Monday, March 29, 2010

Why Are We Settling for Mediocrity?

As most of you know, my kids swim competitively. We are constantly talking about goals and achieving the best that they can be. Of course, when we talk about this competitively, it is not to say you should simply be statisfied with where you are at. Lately, their coach has really been talking about this idea

Aim for the moon, that way, even if you miss you'll still be amongst the stars! - W. Clement Stone

Unfortunately, as I look out at the romance publishing industry, I am not seeing people aiming for the moon or the stars. Instead, I am seeing people aiming up and if they make it up, they are happy. For me, this is not something I am happy with. I personally am not happy with mediocrity and it frustrates me to no end when I see other people "just settling."

I am always hearing the romance industry complaining about how they are not taken seriously in the publishing world. They hate the stigma of the romance being nothing more than a cheap "bodice ripper." Even when I tell people that I represent romance and women's fiction, many will say, "You know, I just don't read that stuff. Oh I did when I was a kid but I have matured." For them, they still see the romance industry as cheap fluff written by writers that can't handle it in the business.

So where does this problem stem from? Those people in the industry that are content with what they are doing and not willing to push the envelope. Now please do not get me wrong. I am not suddenly making a call out there for people to send me stories that, in their mind, push the envelope. The stories still have to be marketable. A large population of readers will want to read the story. What I am talking about is the over-all attitude of publishers, agents, editors and writers of stepping it up a notch.

I am calling for editors to not just publish anything. I don't care how great of a book selling history a writer has, if the story they submit is not satsifactory, then turn it down and make them fix it. I don't care if it is inexpensive to put the book out there on a server and let someone download it, if it isn't good, then don't publish it.

I have two writers who are in great hands with their editor Joanne Grant at Mills and Boon in London. This is one editor that I honestly have to say is not settling for that middle of the road. She is not afraid to really hold her writers to the grindstone and demand the very best. When Mills and Boon said it was time to refresh their look, Joanne was right in the thick of it demanding covers that moved as far away from the covers "your grandmother used to read." This is great editing.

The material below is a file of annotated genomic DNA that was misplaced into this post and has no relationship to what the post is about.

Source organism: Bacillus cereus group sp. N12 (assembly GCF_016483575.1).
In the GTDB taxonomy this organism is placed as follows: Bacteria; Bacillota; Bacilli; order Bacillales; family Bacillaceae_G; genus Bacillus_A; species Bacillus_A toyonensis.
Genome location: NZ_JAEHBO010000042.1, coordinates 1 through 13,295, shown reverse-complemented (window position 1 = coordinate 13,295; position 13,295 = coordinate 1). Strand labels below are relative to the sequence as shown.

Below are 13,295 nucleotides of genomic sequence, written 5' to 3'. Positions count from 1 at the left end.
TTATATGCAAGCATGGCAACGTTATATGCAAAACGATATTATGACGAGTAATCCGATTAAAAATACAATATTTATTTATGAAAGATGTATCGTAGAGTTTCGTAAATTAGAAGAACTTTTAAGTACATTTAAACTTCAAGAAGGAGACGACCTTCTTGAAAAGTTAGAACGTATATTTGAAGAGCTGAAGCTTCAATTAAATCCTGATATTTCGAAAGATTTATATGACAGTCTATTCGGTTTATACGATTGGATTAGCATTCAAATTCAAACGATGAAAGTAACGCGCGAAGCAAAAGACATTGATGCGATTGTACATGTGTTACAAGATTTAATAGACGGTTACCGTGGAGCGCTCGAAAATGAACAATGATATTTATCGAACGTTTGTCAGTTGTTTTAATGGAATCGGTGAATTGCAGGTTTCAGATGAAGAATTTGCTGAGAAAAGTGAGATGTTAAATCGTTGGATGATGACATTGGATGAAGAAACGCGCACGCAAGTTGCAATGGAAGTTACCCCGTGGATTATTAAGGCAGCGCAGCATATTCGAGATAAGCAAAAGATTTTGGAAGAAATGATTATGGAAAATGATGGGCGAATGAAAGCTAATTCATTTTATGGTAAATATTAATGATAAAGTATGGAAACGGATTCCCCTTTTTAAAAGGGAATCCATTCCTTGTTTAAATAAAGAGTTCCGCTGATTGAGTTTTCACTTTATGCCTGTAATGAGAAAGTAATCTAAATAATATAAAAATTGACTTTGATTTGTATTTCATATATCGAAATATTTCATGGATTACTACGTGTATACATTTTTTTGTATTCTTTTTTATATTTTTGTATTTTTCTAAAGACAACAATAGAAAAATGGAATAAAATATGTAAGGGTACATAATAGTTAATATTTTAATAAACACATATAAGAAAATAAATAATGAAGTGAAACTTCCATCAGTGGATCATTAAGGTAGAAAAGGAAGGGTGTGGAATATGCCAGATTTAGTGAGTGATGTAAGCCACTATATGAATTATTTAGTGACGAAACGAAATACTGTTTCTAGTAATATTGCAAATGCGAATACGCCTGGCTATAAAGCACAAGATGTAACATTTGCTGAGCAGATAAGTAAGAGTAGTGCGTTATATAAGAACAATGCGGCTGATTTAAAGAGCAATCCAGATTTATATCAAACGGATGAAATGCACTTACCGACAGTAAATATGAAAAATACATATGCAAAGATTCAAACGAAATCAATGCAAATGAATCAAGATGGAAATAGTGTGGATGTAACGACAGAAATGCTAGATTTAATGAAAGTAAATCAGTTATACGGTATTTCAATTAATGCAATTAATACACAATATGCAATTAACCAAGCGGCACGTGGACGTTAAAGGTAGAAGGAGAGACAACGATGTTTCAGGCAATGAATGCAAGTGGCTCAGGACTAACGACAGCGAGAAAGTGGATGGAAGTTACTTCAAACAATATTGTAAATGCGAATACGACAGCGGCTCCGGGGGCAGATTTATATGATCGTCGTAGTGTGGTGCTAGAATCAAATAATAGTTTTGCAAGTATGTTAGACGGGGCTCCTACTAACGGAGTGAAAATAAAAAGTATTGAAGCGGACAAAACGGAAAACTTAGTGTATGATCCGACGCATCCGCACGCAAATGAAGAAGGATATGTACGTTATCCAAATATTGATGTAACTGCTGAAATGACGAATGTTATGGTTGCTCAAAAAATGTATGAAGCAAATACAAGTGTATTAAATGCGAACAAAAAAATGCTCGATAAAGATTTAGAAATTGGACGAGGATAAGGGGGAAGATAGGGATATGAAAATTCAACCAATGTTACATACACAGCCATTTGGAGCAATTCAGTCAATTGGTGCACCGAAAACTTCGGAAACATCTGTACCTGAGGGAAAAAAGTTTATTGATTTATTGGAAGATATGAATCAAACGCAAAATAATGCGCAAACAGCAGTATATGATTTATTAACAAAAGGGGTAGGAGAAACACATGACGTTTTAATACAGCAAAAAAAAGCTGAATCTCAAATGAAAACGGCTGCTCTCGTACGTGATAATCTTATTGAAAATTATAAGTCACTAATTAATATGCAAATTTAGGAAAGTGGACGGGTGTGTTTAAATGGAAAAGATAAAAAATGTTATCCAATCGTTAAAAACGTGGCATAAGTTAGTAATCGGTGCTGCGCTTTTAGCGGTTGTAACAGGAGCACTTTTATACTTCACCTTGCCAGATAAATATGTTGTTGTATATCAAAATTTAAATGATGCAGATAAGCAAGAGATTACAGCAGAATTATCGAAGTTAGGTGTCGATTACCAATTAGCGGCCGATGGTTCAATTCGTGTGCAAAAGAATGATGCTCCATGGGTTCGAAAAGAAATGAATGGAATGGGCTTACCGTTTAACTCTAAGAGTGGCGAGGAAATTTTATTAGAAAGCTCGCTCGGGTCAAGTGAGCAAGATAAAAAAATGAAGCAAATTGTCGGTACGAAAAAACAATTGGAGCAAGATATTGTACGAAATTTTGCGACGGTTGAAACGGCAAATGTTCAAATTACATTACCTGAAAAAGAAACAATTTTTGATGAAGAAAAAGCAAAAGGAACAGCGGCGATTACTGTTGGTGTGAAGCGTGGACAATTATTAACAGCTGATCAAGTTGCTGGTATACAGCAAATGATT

But this issue goes beyond the approach the editors have. It has to start with the writers. I applaud those writers that are still unpublished but keep on trying to get there. They attend conferences, they work with the comments that come back from agents in those rejection letters, they work. More importantly, they don't just run to the nearest "publisher" that will take their work. The are not willing to settle for mediocrity just to "claim they are published." Many of these writers say this is "just a step in their writing career." Really? I honestly have to say that this is nothing more than a justification on their decision to settle for something less than what they want.

Please don't get me wrong. I am not saying anything negative about these publishers, or those writers that "want" to take this approach. Some writers are happy with this and I applaud them for standing up to that. I am referring to those that just took the route.

I would love nothing more than to see the romance publishing world redefine what they are expecting in their writers. Stories can be fast reads, but it doesn't mean we should eliminate the depth. Stories can take on daring subjects, and not be afraid to shy away from the issues. And most importantly, all of us in the industry can take a serious look at the quality of the over-all writing. Grammar, punctuation, voice, character development, theme, setting and so forth need to be amped up a notch if we want to really do something with this.

Of course, maybe I am the only one that wants to see the movement forward. Who knows.



  1. Scott,

    Thank you for that. I hope others listen. I am truly tired of romance (if that is what you can call it) that has that element of "oh, I have read that before." Then it gets put back on the shelf.

    By the way, thank you for the advice!!

  2. Bethanie,